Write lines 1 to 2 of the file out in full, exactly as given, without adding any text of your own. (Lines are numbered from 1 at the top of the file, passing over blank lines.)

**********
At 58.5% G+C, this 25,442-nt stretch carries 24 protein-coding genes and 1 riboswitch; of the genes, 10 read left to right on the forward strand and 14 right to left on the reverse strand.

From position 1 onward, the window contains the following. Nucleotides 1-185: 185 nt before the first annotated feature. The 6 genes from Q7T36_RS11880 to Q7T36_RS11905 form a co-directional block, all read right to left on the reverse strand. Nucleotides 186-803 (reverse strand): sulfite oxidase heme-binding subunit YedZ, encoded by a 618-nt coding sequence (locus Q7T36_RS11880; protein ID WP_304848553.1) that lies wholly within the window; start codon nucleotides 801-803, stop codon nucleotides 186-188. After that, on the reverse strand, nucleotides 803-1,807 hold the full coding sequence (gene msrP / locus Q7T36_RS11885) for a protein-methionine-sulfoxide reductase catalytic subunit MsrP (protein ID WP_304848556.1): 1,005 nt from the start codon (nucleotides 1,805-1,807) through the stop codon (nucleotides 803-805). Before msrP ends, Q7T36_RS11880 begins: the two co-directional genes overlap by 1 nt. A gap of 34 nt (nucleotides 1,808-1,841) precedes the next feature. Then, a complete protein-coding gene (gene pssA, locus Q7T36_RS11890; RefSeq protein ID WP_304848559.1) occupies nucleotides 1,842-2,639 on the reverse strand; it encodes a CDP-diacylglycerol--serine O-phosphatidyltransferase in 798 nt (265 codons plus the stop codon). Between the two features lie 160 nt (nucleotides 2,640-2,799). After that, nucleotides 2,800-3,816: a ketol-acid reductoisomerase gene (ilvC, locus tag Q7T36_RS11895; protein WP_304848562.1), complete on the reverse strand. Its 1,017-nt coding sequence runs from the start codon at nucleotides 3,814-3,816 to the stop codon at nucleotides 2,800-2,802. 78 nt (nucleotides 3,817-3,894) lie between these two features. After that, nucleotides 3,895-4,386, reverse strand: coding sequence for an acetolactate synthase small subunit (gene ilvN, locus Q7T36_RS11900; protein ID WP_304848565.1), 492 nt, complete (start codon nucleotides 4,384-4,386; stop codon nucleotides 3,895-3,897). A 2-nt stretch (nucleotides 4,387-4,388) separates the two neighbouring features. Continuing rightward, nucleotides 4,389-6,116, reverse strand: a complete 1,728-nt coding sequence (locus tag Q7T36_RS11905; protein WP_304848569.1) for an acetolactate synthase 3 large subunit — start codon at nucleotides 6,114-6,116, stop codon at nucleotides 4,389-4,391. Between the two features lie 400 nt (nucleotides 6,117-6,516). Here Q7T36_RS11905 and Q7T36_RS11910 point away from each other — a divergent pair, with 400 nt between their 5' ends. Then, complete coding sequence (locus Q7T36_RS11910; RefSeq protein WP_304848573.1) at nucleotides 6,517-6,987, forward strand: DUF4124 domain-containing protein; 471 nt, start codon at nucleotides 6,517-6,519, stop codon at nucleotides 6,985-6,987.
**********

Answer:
At 58.5% G+C, this 25,442-nt stretch carries 24 protein-coding genes and 1 riboswitch; of the genes, 10 read left to right on the forward strand and 14 right to left on the reverse strand.

From position 1 onward, the window contains the following. Nucleotides 1-185: 185 nt before the first annotated feature. The 6 genes from Q7T36_RS11880 to Q7T36_RS11905 form a co-directional block, all read right to left on the reverse strand. Nucleotides 186-803 (reverse strand): sulfite oxidase heme-binding subunit YedZ, encoded by a 618-nt coding sequence (locus Q7T36_RS11880; protein ID WP_304848553.1) that lies wholly within the window; start codon nucleotides 801-803, stop codon nucleotides 186-188. After that, on the reverse strand, nucleotides 803-1,807 hold the full coding sequence (gene msrP / locus Q7T36_RS11885) for a protein-methionine-sulfoxide reductase catalytic subunit MsrP (protein ID WP_304848556.1): 1,005 nt from the start codon (nucleotides 1,805-1,807) through the stop codon (nucleotides 803-805). Before msrP ends, Q7T36_RS11880 begins: the two co-directional genes overlap by 1 nt. A gap of 34 nt (nucleotides 1,808-1,841) precedes the next feature. Then, a complete protein-coding gene (gene pssA, locus Q7T36_RS11890; RefSeq protein ID WP_304848559.1) occupies nucleotides 1,842-2,639 on the reverse strand; it encodes a CDP-diacylglycerol--serine O-phosphatidyltransferase in 798 nt (265 codons plus the stop codon). Between the two features lie 160 nt (nucleotides 2,640-2,799). After that, nucleotides 2,800-3,816: a ketol-acid reductoisomerase gene (ilvC, locus tag Q7T36_RS11895; protein WP_304848562.1), complete on the reverse strand. Its 1,017-nt coding sequence runs from the start codon at nucleotides 3,814-3,816 to the stop codon at nucleotides 2,800-2,802. 78 nt (nucleotides 3,817-3,894) lie between these two features. After that, nucleotides 3,895-4,386, reverse strand: coding sequence for an acetolactate synthase small subunit (gene ilvN, locus Q7T36_RS11900; protein ID WP_304848565.1), 492 nt, complete (start codon nucleotides 4,384-4,386; stop codon nucleotides 3,895-3,897). A 2-nt stretch (nucleotides 4,387-4,388) separates the two neighbouring features. Continuing rightward, nucleotides 4,389-6,116, reverse strand: a complete 1,728-nt coding sequence (locus tag Q7T36_RS11905; protein WP_304848569.1) for an acetolactate synthase 3 large subunit — start codon at nucleotides 6,114-6,116, stop codon at nucleotides 4,389-4,391. Between the two features lie 400 nt (nucleotides 6,117-6,516). Here Q7T36_RS11905 and Q7T36_RS11910 point away from each other — a divergent pair, with 400 nt between their 5' ends. Then, complete coding sequence (locus Q7T36_RS11910; RefSeq protein WP_304848573.1) at nucleotides 6,517-6,987, forward strand: DUF4124 domain-containing protein; 471 nt, start codon at nucleotides 6,517-6,519, stop codon at nucleotides 6,985-6,987.